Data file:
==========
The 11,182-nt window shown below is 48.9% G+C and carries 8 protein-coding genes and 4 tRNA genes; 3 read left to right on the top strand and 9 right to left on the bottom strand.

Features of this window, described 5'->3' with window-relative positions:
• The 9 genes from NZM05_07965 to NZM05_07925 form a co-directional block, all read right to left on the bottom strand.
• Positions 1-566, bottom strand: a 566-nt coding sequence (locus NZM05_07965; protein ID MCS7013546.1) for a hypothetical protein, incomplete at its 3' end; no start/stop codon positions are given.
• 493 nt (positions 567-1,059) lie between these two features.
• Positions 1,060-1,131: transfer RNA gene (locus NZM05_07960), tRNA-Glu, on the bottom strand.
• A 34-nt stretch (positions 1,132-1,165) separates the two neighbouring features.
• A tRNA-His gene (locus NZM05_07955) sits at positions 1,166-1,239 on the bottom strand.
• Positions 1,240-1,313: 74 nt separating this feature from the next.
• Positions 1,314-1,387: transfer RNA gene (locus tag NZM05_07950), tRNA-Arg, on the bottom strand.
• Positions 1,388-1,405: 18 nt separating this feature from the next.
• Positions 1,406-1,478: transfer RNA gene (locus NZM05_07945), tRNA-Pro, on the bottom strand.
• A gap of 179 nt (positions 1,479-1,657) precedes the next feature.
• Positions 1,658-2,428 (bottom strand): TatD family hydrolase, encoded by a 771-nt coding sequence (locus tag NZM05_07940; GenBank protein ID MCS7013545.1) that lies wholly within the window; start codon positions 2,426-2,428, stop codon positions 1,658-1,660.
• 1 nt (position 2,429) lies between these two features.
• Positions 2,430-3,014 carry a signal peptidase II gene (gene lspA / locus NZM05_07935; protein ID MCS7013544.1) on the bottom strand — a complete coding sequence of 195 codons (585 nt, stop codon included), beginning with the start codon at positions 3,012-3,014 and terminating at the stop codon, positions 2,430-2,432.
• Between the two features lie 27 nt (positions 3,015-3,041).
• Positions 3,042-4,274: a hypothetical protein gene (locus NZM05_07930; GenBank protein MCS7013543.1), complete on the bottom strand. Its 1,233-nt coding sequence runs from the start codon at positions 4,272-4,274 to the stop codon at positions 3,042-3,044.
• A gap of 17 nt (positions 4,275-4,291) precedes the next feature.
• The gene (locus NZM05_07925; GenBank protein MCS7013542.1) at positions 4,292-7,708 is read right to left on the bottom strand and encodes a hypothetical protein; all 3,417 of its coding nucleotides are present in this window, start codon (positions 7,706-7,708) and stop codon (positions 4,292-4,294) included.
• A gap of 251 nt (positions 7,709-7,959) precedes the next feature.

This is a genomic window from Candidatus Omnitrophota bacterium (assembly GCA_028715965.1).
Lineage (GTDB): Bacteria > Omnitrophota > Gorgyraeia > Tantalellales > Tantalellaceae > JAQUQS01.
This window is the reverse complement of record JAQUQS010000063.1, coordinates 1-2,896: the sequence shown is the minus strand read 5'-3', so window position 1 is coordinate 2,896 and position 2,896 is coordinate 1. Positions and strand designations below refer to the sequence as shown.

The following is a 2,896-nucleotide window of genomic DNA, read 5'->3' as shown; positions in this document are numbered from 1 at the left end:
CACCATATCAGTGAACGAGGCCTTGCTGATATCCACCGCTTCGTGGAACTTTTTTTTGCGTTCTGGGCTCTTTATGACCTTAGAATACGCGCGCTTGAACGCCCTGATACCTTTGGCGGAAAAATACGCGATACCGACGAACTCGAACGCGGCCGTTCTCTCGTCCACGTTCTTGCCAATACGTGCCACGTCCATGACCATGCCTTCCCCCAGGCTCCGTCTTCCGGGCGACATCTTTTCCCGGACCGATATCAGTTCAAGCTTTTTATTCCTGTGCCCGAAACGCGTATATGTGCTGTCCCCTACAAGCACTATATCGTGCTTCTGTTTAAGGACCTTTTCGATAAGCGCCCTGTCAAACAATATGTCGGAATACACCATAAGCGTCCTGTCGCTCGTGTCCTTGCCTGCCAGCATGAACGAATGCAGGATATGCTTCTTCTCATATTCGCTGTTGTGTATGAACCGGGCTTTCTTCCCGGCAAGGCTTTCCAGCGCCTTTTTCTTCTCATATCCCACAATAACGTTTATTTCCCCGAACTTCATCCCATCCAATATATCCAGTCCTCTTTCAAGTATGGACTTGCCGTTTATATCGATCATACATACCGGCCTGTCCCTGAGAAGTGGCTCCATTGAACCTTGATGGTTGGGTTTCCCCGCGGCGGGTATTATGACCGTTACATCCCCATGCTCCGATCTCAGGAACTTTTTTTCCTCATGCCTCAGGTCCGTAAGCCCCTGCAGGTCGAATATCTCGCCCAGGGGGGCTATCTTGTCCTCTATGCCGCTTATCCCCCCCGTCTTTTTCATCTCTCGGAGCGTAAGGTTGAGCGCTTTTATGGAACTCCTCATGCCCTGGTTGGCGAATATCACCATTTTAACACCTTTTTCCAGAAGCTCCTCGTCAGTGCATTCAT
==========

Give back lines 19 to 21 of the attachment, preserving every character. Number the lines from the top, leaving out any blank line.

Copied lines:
• A gap of 17 nt (positions 4,275-4,291) precedes the next feature.
• The gene (locus NZM05_07925; GenBank protein MCS7013542.1) at positions 4,292-7,708 is read right to left on the bottom strand and encodes a hypothetical protein; all 3,417 of its coding nucleotides are present in this window, start codon (positions 7,706-7,708) and stop codon (positions 4,292-4,294) included.
• A gap of 251 nt (positions 7,709-7,959) precedes the next feature.